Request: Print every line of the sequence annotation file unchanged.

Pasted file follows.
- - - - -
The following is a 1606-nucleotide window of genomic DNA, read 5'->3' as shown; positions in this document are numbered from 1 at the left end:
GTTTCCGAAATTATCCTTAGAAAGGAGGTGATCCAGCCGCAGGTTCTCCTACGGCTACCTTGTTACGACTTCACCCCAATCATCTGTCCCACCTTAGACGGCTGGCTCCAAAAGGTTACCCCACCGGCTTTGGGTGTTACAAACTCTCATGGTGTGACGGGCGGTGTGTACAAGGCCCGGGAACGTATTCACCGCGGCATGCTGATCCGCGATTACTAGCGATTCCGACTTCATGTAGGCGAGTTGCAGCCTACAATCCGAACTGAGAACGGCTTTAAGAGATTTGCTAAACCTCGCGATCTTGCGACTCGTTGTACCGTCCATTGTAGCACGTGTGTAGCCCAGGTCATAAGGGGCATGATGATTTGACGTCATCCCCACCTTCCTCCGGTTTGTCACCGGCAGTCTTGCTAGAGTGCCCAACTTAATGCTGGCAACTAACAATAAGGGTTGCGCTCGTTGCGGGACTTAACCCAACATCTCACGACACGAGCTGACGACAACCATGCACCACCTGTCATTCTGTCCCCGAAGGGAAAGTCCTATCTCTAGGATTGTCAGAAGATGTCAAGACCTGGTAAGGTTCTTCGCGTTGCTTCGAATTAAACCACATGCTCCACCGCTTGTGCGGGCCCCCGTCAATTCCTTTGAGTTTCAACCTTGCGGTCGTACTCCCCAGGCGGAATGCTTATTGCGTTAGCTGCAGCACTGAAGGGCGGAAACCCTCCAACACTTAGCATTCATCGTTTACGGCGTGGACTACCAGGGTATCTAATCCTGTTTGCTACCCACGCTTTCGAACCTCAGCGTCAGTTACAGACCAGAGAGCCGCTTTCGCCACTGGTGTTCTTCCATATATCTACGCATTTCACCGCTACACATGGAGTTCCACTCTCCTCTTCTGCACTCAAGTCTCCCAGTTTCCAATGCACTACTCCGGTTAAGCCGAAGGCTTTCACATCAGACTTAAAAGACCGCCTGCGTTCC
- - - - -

The following is a 1606-nucleotide window of genomic DNA, read 5'->3' as shown; positions in this document are numbered from 1 at the left end:
GTTTCCGAAATTATCCTTAGAAAGGAGGTGATCCAGCCGCAGGTTCTCCTACGGCTACCTTGTTACGACTTCACCCCAATCATCTGTCCCACCTTAGACGGCTGGCTCCAAAAGGTTACCCCACCGGCTTTGGGTGTTACAAACTCTCATGGTGTGACGGGCGGTGTGTACAAGGCCCGGGAACGTATTCACCGCGGCATGCTGATCCGCGATTACTAGCGATTCCGACTTCATGTAGGCGAGTTGCAGCCTACAATCCGAACTGAGAACGGCTTTAAGAGATTTGCTAAACCTCGCGATCTTGCGACTCGTTGTACCGTCCATTGTAGCACGTGTGTAGCCCAGGTCATAAGGGGCATGATGATTTGACGTCATCCCCACCTTCCTCCGGTTTGTCACCGGCAGTCTTGCTAGAGTGCCCAACTTAATGCTGGCAACTAACAATAAGGGTTGCGCTCGTTGCGGGACTTAACCCAACATCTCACGACACGAGCTGACGACAACCATGCACCACCTGTCATTCTGTCCCCGAAGGGAAAGTCCTATCTCTAGGATTGTCAGAAGATGTCAAGACCTGGTAAGGTTCTTCGCGTTGCTTCGAATTAAACCACATGCTCCACCGCTTGTGCGGGCCCCCGTCAATTCCTTTGAGTTTCAACCTTGCGGTCGTACTCCCCAGGCGGAATGCTTATTGCGTTAGCTGCAGCACTGAAGGGCGGAAACCCTCCAACACTTAGCATTCATCGTTTACGGCGTGGACTACCAGGGTATCTAATCCTGTTTGCTACCCACGCTTTCGAACCTCAGCGTCAGTTACAGACCAGAGAGCCGCTTTCGCCACTGGTGTTCTTCCATATATCTACGCATTTCACCGCTACACATGGAGTTCCACTCTCCTCTTCTGCACTCAAGTCTCCCAGTTTCCAATGCACTACTCCGGTTAAGCCGAAGGCTTTCACATCAGACTTAAAAGACCGCCTGCGTTCC